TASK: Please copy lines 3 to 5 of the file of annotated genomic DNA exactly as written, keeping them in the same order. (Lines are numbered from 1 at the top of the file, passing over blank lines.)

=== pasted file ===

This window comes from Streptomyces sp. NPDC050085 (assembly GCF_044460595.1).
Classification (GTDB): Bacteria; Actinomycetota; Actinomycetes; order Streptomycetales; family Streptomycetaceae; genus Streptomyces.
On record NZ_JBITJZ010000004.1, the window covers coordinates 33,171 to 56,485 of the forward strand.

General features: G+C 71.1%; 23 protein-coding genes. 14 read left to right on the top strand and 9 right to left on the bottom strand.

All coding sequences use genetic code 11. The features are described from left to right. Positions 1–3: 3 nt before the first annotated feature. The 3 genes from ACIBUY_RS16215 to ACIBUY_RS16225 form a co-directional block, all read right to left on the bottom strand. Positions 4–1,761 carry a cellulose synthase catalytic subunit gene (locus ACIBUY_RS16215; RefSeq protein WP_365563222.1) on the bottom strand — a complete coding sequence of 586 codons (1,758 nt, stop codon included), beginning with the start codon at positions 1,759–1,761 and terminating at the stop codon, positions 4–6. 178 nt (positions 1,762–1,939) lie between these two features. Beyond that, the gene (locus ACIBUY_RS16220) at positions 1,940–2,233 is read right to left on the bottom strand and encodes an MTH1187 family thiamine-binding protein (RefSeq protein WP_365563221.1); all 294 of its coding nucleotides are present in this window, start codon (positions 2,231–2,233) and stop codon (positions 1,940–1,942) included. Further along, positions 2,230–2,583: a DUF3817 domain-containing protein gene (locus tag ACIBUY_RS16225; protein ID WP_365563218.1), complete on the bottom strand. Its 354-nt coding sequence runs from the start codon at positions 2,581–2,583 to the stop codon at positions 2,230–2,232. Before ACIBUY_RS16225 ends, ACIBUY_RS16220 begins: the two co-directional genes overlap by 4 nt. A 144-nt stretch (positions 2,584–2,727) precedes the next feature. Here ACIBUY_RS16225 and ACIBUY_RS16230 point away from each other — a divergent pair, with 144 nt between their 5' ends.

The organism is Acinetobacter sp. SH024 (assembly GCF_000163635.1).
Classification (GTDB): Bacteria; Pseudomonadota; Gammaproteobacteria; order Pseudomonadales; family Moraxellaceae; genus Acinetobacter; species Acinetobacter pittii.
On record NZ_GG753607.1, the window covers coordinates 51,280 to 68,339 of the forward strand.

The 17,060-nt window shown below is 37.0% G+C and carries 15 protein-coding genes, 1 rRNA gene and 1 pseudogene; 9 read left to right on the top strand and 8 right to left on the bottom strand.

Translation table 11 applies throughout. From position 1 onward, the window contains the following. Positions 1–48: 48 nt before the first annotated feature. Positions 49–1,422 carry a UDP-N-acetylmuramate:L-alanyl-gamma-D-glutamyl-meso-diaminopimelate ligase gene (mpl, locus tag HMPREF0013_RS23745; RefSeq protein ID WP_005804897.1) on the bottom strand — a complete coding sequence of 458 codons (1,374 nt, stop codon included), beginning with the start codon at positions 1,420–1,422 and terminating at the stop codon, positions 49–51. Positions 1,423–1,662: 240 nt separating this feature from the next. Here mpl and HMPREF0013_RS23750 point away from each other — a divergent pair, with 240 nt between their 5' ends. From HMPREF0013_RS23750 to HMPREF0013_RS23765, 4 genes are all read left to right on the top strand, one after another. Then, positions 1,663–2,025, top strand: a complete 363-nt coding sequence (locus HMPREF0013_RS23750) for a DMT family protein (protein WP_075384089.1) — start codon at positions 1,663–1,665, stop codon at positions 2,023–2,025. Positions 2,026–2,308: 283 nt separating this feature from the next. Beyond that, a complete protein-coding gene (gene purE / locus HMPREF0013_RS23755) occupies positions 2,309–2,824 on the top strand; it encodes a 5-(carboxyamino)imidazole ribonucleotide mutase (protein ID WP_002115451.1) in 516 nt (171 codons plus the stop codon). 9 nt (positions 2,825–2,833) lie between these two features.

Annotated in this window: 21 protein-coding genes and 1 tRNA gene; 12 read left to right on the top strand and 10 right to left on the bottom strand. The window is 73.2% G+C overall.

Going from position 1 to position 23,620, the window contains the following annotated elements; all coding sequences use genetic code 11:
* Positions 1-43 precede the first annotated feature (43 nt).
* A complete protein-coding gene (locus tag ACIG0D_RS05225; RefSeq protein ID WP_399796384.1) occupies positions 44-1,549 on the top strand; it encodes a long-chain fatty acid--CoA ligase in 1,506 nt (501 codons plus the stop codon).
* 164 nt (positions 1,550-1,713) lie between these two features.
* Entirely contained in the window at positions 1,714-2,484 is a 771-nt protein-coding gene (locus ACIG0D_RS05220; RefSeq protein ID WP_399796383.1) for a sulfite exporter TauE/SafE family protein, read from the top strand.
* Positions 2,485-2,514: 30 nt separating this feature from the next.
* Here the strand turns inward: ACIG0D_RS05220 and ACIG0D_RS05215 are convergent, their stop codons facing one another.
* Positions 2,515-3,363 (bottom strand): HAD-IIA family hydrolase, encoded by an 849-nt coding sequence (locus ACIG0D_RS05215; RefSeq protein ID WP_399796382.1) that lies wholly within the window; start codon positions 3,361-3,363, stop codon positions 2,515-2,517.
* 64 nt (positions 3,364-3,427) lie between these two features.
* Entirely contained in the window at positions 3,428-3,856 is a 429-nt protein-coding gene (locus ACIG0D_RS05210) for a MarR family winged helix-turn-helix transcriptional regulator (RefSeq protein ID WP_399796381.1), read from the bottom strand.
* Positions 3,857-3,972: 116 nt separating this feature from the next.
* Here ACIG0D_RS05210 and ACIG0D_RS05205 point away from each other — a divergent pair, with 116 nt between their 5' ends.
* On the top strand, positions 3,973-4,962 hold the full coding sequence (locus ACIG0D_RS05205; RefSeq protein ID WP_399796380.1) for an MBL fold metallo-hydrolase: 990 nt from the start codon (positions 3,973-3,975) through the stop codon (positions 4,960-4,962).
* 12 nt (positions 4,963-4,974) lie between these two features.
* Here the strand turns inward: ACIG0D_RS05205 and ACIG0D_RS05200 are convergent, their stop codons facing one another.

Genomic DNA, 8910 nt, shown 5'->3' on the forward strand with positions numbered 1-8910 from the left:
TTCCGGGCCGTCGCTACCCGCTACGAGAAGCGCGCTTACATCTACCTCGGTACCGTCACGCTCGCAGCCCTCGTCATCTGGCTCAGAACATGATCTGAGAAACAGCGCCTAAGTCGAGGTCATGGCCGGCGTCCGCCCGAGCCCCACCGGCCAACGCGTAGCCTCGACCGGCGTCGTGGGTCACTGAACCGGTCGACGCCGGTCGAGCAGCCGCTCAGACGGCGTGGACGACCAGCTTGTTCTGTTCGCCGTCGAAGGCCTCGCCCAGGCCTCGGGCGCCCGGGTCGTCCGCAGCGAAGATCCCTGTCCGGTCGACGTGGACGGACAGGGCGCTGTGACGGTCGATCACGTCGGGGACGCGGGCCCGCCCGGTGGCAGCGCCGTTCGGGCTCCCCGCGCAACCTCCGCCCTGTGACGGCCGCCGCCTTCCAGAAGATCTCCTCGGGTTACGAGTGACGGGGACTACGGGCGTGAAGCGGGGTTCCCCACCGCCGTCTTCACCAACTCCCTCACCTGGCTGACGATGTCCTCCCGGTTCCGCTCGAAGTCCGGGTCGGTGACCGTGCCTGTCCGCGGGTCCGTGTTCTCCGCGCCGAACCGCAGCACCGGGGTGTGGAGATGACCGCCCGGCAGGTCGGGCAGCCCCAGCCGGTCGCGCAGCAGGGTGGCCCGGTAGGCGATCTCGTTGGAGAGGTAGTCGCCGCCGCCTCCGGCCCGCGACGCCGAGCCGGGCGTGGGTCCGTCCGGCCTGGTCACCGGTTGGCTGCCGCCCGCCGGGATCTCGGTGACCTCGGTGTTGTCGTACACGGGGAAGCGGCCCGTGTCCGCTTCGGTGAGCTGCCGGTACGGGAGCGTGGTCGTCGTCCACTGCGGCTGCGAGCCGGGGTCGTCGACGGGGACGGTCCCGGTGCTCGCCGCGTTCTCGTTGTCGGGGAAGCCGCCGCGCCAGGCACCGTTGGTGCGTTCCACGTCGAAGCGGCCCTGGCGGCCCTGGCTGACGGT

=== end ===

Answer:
On record NZ_JBITJZ010000004.1, the window covers coordinates 33,171 to 56,485 of the forward strand.

General features: G+C 71.1%; 23 protein-coding genes. 14 read left to right on the top strand and 9 right to left on the bottom strand.

All coding sequences use genetic code 11. The features are described from left to right. Positions 1–3: 3 nt before the first annotated feature. The 3 genes from ACIBUY_RS16215 to ACIBUY_RS16225 form a co-directional block, all read right to left on the bottom strand. Positions 4–1,761 carry a cellulose synthase catalytic subunit gene (locus ACIBUY_RS16215; RefSeq protein WP_365563222.1) on the bottom strand — a complete coding sequence of 586 codons (1,758 nt, stop codon included), beginning with the start codon at positions 1,759–1,761 and terminating at the stop codon, positions 4–6. 178 nt (positions 1,762–1,939) lie between these two features. Beyond that, the gene (locus ACIBUY_RS16220) at positions 1,940–2,233 is read right to left on the bottom strand and encodes an MTH1187 family thiamine-binding protein (RefSeq protein WP_365563221.1); all 294 of its coding nucleotides are present in this window, start codon (positions 2,231–2,233) and stop codon (positions 1,940–1,942) included. Further along, positions 2,230–2,583: a DUF3817 domain-containing protein gene (locus tag ACIBUY_RS16225; protein ID WP_365563218.1), complete on the bottom strand. Its 354-nt coding sequence runs from the start codon at positions 2,581–2,583 to the stop codon at positions 2,230–2,232. Before ACIBUY_RS16225 ends, ACIBUY_RS16220 begins: the two co-directional genes overlap by 4 nt. A 144-nt stretch (positions 2,584–2,727) precedes the next feature. Here ACIBUY_RS16225 and ACIBUY_RS16230 point away from each other — a divergent pair, with 144 nt between their 5' ends.